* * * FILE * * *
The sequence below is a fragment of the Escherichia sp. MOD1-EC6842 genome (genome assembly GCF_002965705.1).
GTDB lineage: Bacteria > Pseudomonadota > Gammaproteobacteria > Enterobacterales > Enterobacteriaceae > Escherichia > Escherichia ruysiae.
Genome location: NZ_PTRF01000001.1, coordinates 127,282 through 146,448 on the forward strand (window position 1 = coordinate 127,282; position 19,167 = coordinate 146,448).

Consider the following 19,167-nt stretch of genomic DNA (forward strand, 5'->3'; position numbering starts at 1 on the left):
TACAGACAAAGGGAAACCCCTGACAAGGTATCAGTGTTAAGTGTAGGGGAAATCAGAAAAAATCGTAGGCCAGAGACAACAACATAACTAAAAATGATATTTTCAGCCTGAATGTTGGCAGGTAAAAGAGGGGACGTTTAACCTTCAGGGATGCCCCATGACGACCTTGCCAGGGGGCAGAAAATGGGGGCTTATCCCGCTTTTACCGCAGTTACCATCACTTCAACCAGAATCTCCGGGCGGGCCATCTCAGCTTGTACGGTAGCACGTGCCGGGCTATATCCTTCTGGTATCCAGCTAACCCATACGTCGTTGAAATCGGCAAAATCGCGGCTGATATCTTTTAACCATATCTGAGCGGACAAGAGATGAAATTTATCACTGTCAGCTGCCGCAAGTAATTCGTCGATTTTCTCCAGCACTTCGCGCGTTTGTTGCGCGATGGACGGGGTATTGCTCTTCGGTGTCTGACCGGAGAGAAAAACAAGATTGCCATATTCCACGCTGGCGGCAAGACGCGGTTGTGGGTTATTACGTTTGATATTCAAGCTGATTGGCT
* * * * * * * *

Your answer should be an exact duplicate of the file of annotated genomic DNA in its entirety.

The sequence below is a fragment of the Escherichia sp. MOD1-EC6842 genome (genome assembly GCF_002965705.1).
GTDB lineage: Bacteria > Pseudomonadota > Gammaproteobacteria > Enterobacterales > Enterobacteriaceae > Escherichia > Escherichia ruysiae.
Genome location: NZ_PTRF01000001.1, coordinates 127,282 through 146,448 on the forward strand (window position 1 = coordinate 127,282; position 19,167 = coordinate 146,448).

Consider the following 19,167-nt stretch of genomic DNA (forward strand, 5'->3'; position numbering starts at 1 on the left):
TACAGACAAAGGGAAACCCCTGACAAGGTATCAGTGTTAAGTGTAGGGGAAATCAGAAAAAATCGTAGGCCAGAGACAACAACATAACTAAAAATGATATTTTCAGCCTGAATGTTGGCAGGTAAAAGAGGGGACGTTTAACCTTCAGGGATGCCCCATGACGACCTTGCCAGGGGGCAGAAAATGGGGGCTTATCCCGCTTTTACCGCAGTTACCATCACTTCAACCAGAATCTCCGGGCGGGCCATCTCAGCTTGTACGGTAGCACGTGCCGGGCTATATCCTTCTGGTATCCAGCTAACCCATACGTCGTTGAAATCGGCAAAATCGCGGCTGATATCTTTTAACCATATCTGAGCGGACAAGAGATGAAATTTATCACTGTCAGCTGCCGCAAGTAATTCGTCGATTTTCTCCAGCACTTCGCGCGTTTGTTGCGCGATGGACGGGGTATTGCTCTTCGGTGTCTGACCGGAGAGAAAAACAAGATTGCCATATTCCACGCTGGCGGCAAGACGCGGTTGTGGGTTATTACGTTTGATATTCAAGCTGATTGGCT